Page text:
“Rake” TV Show – Surprisingly Accurate

One of LPR’s followers suggested we watch last week’s episode of Rake, a new legal drama on Fox.  In last Friday’s episode, “Staple Holes,” the lead character, Keegan Dean, leaves his solo practice to join his best friend’s white shoe law firm.  Pacing the sidewalk in front of the new firm’s offices, Keegan rationalizes joining the firm with the help of his long-time assistant, despite anticipating it to be “the worst, most soul-sucking experience of [his] life.”

RAKEWhile Keegan is a somewhat lovable mess of a character, he is a brilliant lawyer who is particularly skilled at the art of cross-examination.  On his first day at the firm, Keegan is assigned as fourth chair on the firm’s long-running corporate trial.  When the lead counsel (Keegan’s best friend) is hesitant about conducting the cross-examination of a key witness, Keegan is asked to do it the following day.  Without any preparation, and after a night of debauchery, Keegan goes on a fishing expedition on cross-examination and ultimately cracks the witness and the case.  Returning to the firm with champagne in hand to celebrate his wrapping up the case in such short order, Keegan is greeted with disdain for having wiped out the firm’s financial budget.  The managing partner chastises Keegan because the firm was relying on the revenue the case would generate slugging along for the remainder of the year.  How realistic is this storyline?  Surprisingly accurate.

The episode raises a number of real-life issues that seem better suited for the make-believe world of TV:

  • Although it is unbelievable that a senior partner in a white shoe law firm would have performance anxiety about conducting a trial, it happens more than one would expect. Because of the tendency of most high value cases (multi-millions and billions) to resolve outside of court, many high-priced lawyers have rarely seen the inside of a courtroom and many lack extensive courtroom experience.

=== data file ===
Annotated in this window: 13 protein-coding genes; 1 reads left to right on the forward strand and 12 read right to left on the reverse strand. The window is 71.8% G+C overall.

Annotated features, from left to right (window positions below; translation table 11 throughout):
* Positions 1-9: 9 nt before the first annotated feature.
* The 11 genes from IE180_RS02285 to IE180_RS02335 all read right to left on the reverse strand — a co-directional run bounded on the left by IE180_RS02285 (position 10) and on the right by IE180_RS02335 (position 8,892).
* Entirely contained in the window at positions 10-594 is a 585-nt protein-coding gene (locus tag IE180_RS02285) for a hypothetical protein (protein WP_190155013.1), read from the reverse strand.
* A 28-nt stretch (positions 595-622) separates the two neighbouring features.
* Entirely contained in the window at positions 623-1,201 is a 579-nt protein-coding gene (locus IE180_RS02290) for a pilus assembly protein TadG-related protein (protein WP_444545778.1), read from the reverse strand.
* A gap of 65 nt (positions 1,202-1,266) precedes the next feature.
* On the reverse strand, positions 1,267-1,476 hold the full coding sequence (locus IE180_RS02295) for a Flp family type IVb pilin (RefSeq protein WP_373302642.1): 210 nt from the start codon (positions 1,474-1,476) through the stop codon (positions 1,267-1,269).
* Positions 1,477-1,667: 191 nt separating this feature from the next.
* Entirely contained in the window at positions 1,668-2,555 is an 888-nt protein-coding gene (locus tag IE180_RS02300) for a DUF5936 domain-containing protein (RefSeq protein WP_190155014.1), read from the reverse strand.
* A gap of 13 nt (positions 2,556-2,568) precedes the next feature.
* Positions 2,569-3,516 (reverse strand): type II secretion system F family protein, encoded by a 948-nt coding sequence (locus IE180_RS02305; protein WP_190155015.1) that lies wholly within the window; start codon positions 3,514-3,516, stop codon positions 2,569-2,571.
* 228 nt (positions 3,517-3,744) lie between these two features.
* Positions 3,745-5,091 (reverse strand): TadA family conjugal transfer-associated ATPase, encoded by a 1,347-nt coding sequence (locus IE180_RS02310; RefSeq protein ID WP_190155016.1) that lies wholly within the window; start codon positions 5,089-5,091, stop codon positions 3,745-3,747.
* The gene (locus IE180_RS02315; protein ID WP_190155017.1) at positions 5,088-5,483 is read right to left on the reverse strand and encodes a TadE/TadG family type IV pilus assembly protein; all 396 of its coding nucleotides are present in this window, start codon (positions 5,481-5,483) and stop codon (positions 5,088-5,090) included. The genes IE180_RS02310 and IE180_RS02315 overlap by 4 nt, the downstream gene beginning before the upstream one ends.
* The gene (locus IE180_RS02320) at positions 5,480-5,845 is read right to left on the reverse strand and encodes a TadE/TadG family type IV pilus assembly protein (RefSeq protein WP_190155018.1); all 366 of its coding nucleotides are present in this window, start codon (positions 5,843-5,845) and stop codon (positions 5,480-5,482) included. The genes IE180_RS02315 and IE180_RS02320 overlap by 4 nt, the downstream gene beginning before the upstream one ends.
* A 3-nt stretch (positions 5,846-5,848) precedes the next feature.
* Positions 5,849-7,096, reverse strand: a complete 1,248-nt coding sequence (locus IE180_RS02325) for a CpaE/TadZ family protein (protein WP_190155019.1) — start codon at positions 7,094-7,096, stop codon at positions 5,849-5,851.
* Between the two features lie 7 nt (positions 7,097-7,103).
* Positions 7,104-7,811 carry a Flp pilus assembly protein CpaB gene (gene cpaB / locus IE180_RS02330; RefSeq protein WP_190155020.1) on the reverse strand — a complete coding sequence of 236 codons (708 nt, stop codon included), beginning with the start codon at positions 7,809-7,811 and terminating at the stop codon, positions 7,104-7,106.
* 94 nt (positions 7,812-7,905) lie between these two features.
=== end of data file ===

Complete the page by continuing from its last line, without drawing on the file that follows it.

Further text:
• That there are four (or more) lawyers appearing in court for the firm’s client is often routine in large cases.
  • After the lead attorney asks the judge to reconvene the next day because he is unprepared to cross-examine the witness, the judge questions why four lawyers billing $600/hour aren’t prepared, but then recesses for the day.  While judges will often chastise attorneys for not being prepared, usually they force the attorney to go on.
  • Truly skilled trial attorneys can successfully try a case with little preparation.
  • Law firms are businesses that operate on budgets, and when a case resolves earlier than expected, that’s a bad thing for the firm’s bottom line, and firms try to avoid it. It is in the law firm’s best interest for matters to slog on, as illustrated by the firm’s response to Keegan’s “good news.”

The Rake episode hit on two major issues facing legal consumers.  Attorney competence and over billing.  With respect to competence, you cannot judge attorneys by their appearance.  As illustrated by the show, the well dressed attorney was nowhere near as competent in the courtroom as the disheveled Keegan.  Not all lawyers have the same skills or skill levels, regardless of what their website bios say or how they appear.

As for billings (when cases are not on contingency), the simple fact is that law firms make more money the longer client matters remain active.  For some lawyers, that inherent conflict of interest compromises their ability to put their client’s best interests first. Legal consumers should understand this temptation and remain engaged in their cases to be in a better position to see the signs.

Sometimes TV shows about lawyers and law firms are a lot of fluff and detached from the real law firm world.  This episode of Rake is not.

You’ve got options.  The Center for Legal Practice Reform can help you navigate the attorney/client relationship and level the playing field.  Call LPR today for a free consultation – (301) 351-7970.

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